Being classically cinematic without taking the obvious routes in.
Cellist Peter Gregson is used to scoring movies and shows but when it came to his new album ‘Patina’ he had an interesting idea. Why not create music that focuses on the idea that something being absent, makes it present? The notion of ‘presence of absence’ took hold with ‘Patina’ and Peter Gregson’s fifth studio album was born.
When playing the nine tracks that make up ‘Patina’, the feeling of ‘something is missing’ applies to almost all of it. In the pensive longing of the cello lead and plucks strings of ‘Don’t Wake’, it is in the ethereal textures the strings play the background. In the opening bustle of ‘Hidden’, it is in the way the cello is used as a vocal piece to lead the way rather than the cascading symphonic strings piling in behind it. The rearrangement of volume shifts your focus from the dramatic to the serene instead. It’s as if the drama itself is hidden. It isn’t to say that there isn’t melody here, it is just not always obvious who is taking the lead. The idea behind ‘Patina’ is that it’s not a traditional hierarchy. One instrument can pull the rest with it and everything hangs loosely and moves with it like musical soup. It gives the music a free-flowing flexibility that you don’t often find in heavily structured cinematic music.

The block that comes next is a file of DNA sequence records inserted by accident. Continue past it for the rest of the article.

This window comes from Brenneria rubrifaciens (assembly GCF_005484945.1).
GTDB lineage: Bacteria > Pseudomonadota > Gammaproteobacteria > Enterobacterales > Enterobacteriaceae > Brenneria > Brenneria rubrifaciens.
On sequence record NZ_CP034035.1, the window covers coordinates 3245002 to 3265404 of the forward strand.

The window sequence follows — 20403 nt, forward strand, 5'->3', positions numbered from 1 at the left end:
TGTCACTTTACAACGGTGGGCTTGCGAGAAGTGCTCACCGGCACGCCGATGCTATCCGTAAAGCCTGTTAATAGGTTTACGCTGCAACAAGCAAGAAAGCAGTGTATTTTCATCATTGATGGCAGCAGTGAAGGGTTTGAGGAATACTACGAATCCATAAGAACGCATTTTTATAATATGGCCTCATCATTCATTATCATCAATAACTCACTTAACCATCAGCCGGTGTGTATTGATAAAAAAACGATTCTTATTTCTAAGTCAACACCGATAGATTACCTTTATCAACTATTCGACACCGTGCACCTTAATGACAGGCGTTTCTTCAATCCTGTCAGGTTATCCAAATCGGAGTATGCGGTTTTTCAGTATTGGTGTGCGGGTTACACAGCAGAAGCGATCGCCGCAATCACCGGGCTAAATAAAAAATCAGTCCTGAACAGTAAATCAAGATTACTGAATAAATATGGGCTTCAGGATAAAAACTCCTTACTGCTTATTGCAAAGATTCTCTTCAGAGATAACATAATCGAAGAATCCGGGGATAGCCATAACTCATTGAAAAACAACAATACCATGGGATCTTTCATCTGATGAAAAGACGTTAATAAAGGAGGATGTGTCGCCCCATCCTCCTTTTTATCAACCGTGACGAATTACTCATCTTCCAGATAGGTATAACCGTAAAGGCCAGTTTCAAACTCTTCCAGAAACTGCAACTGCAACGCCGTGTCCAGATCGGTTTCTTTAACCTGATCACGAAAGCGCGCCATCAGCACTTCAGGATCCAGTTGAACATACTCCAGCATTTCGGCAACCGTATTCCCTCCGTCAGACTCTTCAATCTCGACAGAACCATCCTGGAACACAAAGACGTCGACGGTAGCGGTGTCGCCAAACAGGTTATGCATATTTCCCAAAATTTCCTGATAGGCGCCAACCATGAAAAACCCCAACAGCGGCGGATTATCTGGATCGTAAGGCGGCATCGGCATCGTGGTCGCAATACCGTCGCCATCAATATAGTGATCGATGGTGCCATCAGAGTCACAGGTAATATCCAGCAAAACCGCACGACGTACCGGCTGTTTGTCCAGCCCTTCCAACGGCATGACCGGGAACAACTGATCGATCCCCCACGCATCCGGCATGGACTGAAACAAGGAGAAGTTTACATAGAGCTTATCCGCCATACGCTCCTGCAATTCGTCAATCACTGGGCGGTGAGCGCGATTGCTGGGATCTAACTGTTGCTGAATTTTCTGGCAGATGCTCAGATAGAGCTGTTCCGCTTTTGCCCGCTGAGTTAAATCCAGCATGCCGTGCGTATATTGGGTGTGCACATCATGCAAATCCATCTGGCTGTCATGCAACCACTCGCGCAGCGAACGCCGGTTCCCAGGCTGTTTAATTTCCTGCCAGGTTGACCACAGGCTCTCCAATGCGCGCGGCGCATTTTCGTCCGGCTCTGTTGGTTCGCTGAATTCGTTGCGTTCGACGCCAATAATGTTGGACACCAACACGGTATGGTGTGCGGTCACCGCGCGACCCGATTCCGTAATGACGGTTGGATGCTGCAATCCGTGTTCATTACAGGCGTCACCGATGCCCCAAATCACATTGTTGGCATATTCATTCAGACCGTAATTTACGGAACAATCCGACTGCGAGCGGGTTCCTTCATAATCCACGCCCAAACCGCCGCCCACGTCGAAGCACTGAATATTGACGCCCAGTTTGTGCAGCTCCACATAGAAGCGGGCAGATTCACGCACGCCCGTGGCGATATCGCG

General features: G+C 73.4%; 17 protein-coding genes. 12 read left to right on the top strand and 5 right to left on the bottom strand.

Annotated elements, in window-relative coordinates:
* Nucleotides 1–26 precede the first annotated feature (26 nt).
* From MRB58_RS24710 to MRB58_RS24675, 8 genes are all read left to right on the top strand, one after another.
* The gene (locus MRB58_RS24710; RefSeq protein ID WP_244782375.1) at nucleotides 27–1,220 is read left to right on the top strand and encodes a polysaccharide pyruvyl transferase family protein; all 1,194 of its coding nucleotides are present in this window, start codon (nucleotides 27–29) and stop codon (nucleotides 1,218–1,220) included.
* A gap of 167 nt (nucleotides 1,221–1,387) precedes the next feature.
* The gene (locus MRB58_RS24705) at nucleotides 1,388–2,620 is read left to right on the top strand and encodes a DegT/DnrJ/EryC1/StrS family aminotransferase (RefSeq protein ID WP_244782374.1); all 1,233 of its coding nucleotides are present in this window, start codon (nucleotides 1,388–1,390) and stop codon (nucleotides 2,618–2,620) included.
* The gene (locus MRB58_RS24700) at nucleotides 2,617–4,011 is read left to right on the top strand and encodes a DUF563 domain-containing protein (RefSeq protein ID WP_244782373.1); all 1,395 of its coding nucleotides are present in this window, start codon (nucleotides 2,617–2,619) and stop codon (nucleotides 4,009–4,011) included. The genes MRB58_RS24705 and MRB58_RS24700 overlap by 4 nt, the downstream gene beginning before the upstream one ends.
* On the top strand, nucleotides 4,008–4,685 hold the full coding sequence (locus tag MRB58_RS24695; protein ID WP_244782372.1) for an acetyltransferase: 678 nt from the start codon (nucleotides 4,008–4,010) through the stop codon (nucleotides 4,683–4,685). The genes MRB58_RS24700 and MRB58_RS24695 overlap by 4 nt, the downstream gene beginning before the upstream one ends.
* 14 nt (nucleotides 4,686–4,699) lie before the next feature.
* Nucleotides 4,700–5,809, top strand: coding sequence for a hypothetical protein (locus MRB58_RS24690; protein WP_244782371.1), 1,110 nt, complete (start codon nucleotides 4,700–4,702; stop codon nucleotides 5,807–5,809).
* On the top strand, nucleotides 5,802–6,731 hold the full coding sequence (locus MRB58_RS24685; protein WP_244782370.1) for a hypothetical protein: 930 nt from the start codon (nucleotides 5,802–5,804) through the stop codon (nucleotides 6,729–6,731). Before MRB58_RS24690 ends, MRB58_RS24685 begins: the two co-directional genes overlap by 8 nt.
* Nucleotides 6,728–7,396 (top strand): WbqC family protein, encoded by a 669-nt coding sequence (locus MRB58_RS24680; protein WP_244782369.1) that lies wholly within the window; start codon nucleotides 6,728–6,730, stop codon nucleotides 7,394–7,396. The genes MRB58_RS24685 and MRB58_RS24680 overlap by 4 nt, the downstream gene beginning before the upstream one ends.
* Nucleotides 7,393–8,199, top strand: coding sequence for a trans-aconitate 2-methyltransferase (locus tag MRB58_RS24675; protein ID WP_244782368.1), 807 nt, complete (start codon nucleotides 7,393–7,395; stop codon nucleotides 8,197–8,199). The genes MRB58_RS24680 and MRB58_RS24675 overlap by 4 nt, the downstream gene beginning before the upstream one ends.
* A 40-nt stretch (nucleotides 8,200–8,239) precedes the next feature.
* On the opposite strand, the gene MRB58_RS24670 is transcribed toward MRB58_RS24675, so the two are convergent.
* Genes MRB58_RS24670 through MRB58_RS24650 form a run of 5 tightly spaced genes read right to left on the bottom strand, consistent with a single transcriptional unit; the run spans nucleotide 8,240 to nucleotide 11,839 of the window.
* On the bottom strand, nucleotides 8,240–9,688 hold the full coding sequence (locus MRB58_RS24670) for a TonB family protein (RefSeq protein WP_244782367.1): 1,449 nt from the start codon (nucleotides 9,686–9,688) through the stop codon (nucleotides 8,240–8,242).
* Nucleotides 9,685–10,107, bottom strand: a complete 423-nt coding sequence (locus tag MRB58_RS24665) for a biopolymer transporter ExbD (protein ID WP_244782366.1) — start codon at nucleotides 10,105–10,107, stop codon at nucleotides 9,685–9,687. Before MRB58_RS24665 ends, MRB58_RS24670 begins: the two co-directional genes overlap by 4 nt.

My favourite sections of ‘Patina’ come from the tracks that incorporate 80’s synth arpeggiators though. In the title track, ‘Sense’ and ‘Sequence (Seven)’ all of the tracks bring pulsating electronica to the cello and strings. ‘Sense’ in particular shines as a fantastic example of a track living and breathing as each instrument grows power, depth and grace as it swells and expands audibly around you. It feels like a 360 degree echo location symphony. ‘Sequence (Seven)’ owes as much to the modular synth world as it does to the classical world and shines as a piece that rages without a forward-thrusting melody. Instead, the modular synth bleeps out of control as clouds of strings rumble into a lilting sigh underneath. Perhaps, where all of this comes together in the most joyous way is in the closing track ‘Continuum’. The track is airy, full of open energy and the synths float around you. The strings start off as the main power source of the track but the way they float away to a distant mirage feels like you are being musically washed clean. It’s really beautifully done.
Peter Gregson hits the sweet spot with synths and strings being manipulated into a collage of sound palettes. They both compliment each other and when the cello takes centre stage, the power of its voice reminds you that a melody can drive any musical story in any direction. ‘Patina’ is an exercise in using that voice sparingly so you can hear what surrounds that lead melody and it shows that absence can indeed be very present throughout music.
Recommended track: Sense
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